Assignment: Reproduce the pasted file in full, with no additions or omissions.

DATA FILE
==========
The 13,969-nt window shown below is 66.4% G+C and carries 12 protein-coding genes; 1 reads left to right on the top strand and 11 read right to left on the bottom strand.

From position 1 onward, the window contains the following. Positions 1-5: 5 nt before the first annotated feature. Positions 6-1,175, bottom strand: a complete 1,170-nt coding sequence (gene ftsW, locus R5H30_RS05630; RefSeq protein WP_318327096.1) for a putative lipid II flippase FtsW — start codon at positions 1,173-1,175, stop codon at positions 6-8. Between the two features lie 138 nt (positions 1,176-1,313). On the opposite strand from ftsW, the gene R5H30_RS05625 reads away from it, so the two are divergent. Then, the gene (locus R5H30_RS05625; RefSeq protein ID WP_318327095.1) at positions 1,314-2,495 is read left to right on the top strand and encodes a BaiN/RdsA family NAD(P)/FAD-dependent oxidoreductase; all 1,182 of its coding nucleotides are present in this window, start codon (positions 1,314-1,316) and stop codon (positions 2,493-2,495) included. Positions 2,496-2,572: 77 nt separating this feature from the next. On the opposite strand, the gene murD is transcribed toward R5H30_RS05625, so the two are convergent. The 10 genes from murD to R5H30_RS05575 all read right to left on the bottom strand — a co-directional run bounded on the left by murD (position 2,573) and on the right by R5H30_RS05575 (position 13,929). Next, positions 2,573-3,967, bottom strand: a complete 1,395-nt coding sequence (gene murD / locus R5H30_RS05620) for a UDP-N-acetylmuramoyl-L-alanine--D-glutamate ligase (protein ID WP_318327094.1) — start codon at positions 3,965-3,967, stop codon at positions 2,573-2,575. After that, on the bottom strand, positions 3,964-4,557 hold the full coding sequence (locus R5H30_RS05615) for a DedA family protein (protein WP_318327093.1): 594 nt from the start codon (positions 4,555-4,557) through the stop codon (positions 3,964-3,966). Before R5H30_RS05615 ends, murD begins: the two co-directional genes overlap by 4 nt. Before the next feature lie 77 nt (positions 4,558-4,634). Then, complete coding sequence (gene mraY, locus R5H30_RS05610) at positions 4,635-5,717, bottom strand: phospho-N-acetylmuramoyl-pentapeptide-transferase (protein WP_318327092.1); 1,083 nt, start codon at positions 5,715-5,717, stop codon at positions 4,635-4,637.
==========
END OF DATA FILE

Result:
The 13,969-nt window shown below is 66.4% G+C and carries 12 protein-coding genes; 1 reads left to right on the top strand and 11 read right to left on the bottom strand.

From position 1 onward, the window contains the following. Positions 1-5: 5 nt before the first annotated feature. Positions 6-1,175, bottom strand: a complete 1,170-nt coding sequence (gene ftsW, locus R5H30_RS05630; RefSeq protein WP_318327096.1) for a putative lipid II flippase FtsW — start codon at positions 1,173-1,175, stop codon at positions 6-8. Between the two features lie 138 nt (positions 1,176-1,313). On the opposite strand from ftsW, the gene R5H30_RS05625 reads away from it, so the two are divergent. Then, the gene (locus R5H30_RS05625; RefSeq protein ID WP_318327095.1) at positions 1,314-2,495 is read left to right on the top strand and encodes a BaiN/RdsA family NAD(P)/FAD-dependent oxidoreductase; all 1,182 of its coding nucleotides are present in this window, start codon (positions 1,314-1,316) and stop codon (positions 2,493-2,495) included. Positions 2,496-2,572: 77 nt separating this feature from the next. On the opposite strand, the gene murD is transcribed toward R5H30_RS05625, so the two are convergent. The 10 genes from murD to R5H30_RS05575 all read right to left on the bottom strand — a co-directional run bounded on the left by murD (position 2,573) and on the right by R5H30_RS05575 (position 13,929). Next, positions 2,573-3,967, bottom strand: a complete 1,395-nt coding sequence (gene murD / locus R5H30_RS05620) for a UDP-N-acetylmuramoyl-L-alanine--D-glutamate ligase (protein ID WP_318327094.1) — start codon at positions 3,965-3,967, stop codon at positions 2,573-2,575. After that, on the bottom strand, positions 3,964-4,557 hold the full coding sequence (locus R5H30_RS05615) for a DedA family protein (protein WP_318327093.1): 594 nt from the start codon (positions 4,555-4,557) through the stop codon (positions 3,964-3,966). Before R5H30_RS05615 ends, murD begins: the two co-directional genes overlap by 4 nt. Before the next feature lie 77 nt (positions 4,558-4,634). Then, complete coding sequence (gene mraY, locus R5H30_RS05610) at positions 4,635-5,717, bottom strand: phospho-N-acetylmuramoyl-pentapeptide-transferase (protein WP_318327092.1); 1,083 nt, start codon at positions 5,715-5,717, stop codon at positions 4,635-4,637.